#log-queries-not-using-indexes

#
# The following can be used as easy to replay backup logs or for replication.
# note: if you are setting up a replication slave, see README.Debian about
#       other settings you may need to change.

server-id           = 1
log_bin             = /var/data/log/mysql-bin.log
expire_logs_days    = 10
max_binlog_size     = 512M
log_bin_trust_function_creators = 1
log-slave-updates

innodb_buffer_pool_size         = 48G
innodb_buffer_pool_instances    = 10
innodb_log_file_size            = 1G
innodb_log_buffer_size          = 256M
innodb_thread_concurrency       = 0
innodb_file_format              = Barracuda
innodb_flush_method             = O_DIRECT

innodb_lock_wait_timeout        = 60

innodb_read_io_threads          = 64
innodb_write_io_threads         = 32

innodb_ft_enable_stopword       = 0
innodb_ft_min_token_size        = 2

innodb_flush_log_at_trx_commit  = 0

innodb_open_files               = 4096

# NUMA improvement
innodb_buffer_pool_populate     = 1

innodb_file_per_table

#
# * Security
#
ssl-ca    = /etc/ssl/certs/CA.crt
ssl-cert  = /etc/mysql/keys/db1a.crt
ssl-key   = /etc/mysql/keys/db1a.key
1

I think you are not alone with this issue. We stopped the multi-master replication and instead beefed up RAID and XtraBackup and no issues with 5.5 or 5.6.

I have read that once you're using the wsrep and clustering, however, these issues creep in. Unsure if they have a solution yet but your best bet may be to follow this thread:

I hope this helps and that article likely has best "from Percona engineers' mouth" commands to use to diagnose your issue.

To summarize Percona engineer tips, check error logs of course and:

show status like 'wsrep%';

Also some tools mentioned in article. One thing we have in our Ansible playbooks for all servers running DB software is to increase max open file limits (ulimit -n), etc.

I'm not sure if it will help but Peter from Percona recommends explicitly setting max_connections when granting privileges. I've not tried that but this might be useful as well to try and diagnose where the issue is, or if indeed it's related to the cluster.

mysql> GRANT USAGE ON *.* TO 'batchjob1'@'localhost'
    ->     WITH MAX_USER_CONNECTIONS 10;
1

I recently did some extensive benchmarks on Percona XtraDB Cluster 5.6.21-70 and noticed a degradation after 32 threads when running transaction (insert, update, delete) against the Cluster. I then run the test against 1 node only and the degradation at 32 Threads went away. Instead of pointing your App to the Cluster, point it to a dedicated Node. We use Linux LVS for the failover and it works pretty well.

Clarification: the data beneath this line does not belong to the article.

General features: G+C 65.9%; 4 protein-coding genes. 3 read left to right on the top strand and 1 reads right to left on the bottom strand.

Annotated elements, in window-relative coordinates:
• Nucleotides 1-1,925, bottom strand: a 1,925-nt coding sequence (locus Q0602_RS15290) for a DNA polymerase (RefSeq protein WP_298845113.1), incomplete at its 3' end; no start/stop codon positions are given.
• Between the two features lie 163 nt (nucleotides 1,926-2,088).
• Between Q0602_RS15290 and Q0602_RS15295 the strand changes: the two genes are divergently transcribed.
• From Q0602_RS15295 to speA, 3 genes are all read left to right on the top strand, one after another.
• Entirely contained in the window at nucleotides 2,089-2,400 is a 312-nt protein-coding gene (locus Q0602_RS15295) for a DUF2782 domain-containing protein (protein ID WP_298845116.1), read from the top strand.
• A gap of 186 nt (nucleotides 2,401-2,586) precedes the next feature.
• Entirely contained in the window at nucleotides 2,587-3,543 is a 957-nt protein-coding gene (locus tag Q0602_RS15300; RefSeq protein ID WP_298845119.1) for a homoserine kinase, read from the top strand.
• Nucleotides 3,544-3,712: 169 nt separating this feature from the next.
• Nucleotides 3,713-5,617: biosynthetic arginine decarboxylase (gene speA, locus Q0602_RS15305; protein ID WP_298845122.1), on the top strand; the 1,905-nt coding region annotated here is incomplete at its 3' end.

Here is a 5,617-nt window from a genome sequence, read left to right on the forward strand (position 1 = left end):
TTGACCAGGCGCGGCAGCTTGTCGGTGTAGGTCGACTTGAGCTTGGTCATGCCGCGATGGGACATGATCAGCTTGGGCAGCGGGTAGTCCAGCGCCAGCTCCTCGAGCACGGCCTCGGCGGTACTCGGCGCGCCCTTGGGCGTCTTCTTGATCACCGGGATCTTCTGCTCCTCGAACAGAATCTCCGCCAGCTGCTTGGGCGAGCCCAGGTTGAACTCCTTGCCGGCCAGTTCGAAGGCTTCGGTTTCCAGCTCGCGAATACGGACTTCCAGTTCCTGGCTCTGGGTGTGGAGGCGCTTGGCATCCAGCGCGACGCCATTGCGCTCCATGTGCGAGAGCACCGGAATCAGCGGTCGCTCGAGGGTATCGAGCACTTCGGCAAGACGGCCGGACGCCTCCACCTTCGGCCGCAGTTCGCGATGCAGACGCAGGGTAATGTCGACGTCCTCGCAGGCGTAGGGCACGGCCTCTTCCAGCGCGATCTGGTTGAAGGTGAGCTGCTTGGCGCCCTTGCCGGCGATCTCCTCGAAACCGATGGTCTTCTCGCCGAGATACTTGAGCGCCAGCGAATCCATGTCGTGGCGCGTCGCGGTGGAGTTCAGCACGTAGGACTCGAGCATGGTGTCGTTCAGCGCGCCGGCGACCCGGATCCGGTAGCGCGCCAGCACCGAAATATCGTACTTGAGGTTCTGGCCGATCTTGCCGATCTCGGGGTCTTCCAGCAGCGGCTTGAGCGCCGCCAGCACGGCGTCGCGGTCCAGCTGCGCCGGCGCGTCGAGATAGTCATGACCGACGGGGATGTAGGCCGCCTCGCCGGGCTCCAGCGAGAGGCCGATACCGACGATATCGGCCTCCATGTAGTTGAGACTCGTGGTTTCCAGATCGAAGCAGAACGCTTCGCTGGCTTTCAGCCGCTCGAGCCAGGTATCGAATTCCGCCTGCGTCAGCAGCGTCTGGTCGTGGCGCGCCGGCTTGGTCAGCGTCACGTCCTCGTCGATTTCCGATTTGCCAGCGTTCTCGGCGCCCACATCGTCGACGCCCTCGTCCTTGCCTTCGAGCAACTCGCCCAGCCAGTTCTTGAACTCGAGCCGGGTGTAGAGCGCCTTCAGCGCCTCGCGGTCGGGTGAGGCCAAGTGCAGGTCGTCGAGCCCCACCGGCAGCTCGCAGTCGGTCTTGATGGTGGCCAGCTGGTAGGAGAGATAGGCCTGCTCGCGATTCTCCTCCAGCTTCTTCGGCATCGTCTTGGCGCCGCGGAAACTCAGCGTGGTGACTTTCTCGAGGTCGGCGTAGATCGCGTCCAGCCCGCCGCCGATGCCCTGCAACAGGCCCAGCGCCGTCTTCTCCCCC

• Thanks for the comments, but if I point directly to the node I loose my load balacing between the 3 nodes and high-availabiity. It will be just a standalone mysql server with 2 servers on standby. – Erico Sep 1 '15 at 17:19
  • 1
    Actually no. The LVS will fail over automatically to another node if one becomes unresponsive. (we've tested this on live production servers). You can alway use the other nodes for reading only. If your server is 75% read and 25% write, you'll scale much better. Percona XtraDB cluster is all node commit on transaction or nothing (to maintain data integrity). When other nodes are being updated, it will affect the performance. I've done some pretty thorough benchmark and this 1 Node write / Other read was the best performance I could get. – greenlitmysql Sep 1 '15 at 17:35
  • @Erico with HAProxy or other such load balancers, a single-master cluster is still much better than a master-slave cluster for reliability. – Andrew Brennan Jul 20 '16 at 9:25
0

This is "normal" on Galera when the traffic gets too high. Remember that every write needs to be replicated on every other node, so the volume of write traffic on the cluster is multiplied by N-1, where N is the number of nodes in the cluster. If the writes are evenly distributed across nodes, too much load can result in very frequent cluster contention, and eventually a backlog of transactions that piles up as in your case.

This is simply a product of the mathematical certainty of the CAP theorem: https://en.wikipedia.org/wiki/CAP_theorem

If there is anything you can do to lower the volume of writes to the DB from your application, you should do this. If you have any ways to increase the write throughput of each individual node (and the network between them), you should also do this. For example, we installed an SSD cache on our storage, resulting in greatly reduced transaction times. This alleviated the problem for a while, but as the volume of traffic increased it was still not enough to completely prevent cluster failure under load.

Currently we use HAProxy to direct all reads and writes to a single node. If that node fails, HAProxy chooses another node and directs all traffic to that. This is still better than a master-slave configuration for reliability, but there is an accompanying trade-off in performance. The one performance benefit was that we were able to direct read-only traffic such as backups, reporting and one-off queries to the non-master nodes. This greatly reduced the impact of such tasks to the general performance of the application.